The standard method for measuring frost is the Grass Minimum Temperature. This is measured by an unshielded temperature probe horizontally mounted 25 to 30mm above a clipped grass surface (flat lawn). When this reaches or drops below -1°C we say a ground frost has occurred, and the number of “degrees of frost” refers to how far the grass minimum reading gets below zero. So a minus two Celsius grass minimum temperature is taken as “two degrees of frost”. Technically you can not have “half a degree of frost”. In the UK the frost threshold is -0.9°C or 30.4°F. NIWA’s tables of “days of ground frosts” as at http://www.niwascience.co.nz/edu/resources/climate/groundfrost/ are based on the standard -1°C threshold
|Severity of Ground Frost||Degrees Celsius|
|Slight||between -1° to -3°|
|Moderate||between -3° and -6°|
|Severe||between -6° and -9°|
Ground Frost is a better parameter than the overnight low for measuring, reporting, and comparing frosts, but when it comes to working out what is happening to your crops it still doesn’t give the full story. Your crops do not have the luxury of a radiation shield and they lose heat to outer-space FASTER THAN THE AIR. In fact it is the crops and ground that cool the air, not the other way round. Even when the overnight low is plus 2°C you might find ice forming on your car windscreen, and there is also a good chance that your crops-a-metre-above-the-ground could be 1° to 2°C COLDER than the overnight low, and the ground (and ground crops such as strawberries) could be 2° to 4°C below.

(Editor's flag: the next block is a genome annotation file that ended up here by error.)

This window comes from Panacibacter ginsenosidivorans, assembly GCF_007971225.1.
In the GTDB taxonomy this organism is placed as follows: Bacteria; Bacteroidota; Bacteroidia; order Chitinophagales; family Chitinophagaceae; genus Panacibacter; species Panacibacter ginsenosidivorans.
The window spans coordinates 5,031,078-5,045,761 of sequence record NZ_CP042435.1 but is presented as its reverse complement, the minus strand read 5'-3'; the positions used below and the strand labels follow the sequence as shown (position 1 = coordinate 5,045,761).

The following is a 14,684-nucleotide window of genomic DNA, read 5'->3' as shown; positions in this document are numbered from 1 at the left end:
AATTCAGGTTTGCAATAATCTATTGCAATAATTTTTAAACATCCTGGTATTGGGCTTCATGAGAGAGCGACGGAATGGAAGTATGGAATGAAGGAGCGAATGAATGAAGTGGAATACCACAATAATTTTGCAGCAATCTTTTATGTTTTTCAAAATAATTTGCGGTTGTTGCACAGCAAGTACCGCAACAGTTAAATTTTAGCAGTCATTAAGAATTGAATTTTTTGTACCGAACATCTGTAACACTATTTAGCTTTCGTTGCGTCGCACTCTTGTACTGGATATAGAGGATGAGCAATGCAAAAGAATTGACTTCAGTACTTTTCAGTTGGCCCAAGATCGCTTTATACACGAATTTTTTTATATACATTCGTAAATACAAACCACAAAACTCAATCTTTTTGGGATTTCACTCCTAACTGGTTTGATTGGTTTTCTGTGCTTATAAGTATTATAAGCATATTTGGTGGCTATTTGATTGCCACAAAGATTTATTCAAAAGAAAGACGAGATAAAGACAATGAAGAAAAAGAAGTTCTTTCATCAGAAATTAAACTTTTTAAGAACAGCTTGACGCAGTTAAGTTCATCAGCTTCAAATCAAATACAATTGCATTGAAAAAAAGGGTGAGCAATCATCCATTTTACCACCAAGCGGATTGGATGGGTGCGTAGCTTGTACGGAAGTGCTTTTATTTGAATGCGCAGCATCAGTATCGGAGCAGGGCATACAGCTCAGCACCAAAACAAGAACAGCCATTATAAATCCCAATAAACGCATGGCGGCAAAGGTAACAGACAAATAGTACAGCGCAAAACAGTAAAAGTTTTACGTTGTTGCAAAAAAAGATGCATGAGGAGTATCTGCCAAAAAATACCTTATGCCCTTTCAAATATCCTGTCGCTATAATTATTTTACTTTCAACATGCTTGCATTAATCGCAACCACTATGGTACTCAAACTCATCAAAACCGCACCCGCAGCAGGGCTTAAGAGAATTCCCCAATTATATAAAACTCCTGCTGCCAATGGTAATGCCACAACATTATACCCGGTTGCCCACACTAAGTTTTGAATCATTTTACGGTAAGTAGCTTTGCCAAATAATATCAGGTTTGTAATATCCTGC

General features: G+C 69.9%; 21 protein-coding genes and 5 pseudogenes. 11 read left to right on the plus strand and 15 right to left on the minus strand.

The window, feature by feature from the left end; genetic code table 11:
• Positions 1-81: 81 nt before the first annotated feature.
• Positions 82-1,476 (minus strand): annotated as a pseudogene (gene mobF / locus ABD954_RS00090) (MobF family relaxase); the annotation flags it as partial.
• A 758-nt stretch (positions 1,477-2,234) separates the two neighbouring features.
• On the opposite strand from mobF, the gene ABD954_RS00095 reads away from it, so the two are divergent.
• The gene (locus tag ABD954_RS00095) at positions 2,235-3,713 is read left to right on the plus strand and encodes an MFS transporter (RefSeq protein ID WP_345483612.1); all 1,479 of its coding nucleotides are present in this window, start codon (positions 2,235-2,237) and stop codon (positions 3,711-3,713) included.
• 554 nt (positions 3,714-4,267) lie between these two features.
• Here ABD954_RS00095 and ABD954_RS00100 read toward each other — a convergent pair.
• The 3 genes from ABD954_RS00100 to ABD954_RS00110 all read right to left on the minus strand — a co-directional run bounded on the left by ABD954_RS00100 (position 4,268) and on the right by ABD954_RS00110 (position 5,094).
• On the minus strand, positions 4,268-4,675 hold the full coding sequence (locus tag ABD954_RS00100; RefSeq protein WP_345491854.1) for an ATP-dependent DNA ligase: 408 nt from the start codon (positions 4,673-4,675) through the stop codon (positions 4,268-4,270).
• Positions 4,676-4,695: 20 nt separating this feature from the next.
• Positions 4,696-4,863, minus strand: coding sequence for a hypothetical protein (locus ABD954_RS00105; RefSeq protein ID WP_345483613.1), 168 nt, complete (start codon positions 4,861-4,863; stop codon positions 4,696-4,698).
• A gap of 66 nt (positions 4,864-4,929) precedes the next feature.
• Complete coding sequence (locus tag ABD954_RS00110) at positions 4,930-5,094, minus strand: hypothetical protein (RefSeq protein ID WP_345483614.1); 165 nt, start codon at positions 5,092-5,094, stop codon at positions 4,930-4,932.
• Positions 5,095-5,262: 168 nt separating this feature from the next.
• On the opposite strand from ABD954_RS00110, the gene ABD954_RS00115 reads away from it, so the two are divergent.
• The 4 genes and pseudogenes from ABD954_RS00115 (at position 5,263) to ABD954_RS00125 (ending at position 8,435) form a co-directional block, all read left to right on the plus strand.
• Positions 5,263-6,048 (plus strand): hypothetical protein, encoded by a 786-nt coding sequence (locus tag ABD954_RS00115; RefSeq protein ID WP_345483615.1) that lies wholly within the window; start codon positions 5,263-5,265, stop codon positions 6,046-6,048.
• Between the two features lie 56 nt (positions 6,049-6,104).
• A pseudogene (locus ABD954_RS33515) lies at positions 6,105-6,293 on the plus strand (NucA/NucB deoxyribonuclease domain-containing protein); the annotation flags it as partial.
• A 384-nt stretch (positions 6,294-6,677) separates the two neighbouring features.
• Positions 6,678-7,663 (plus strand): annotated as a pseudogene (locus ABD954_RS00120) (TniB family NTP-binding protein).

Types of frost
Window frost (and sometimes fern frost)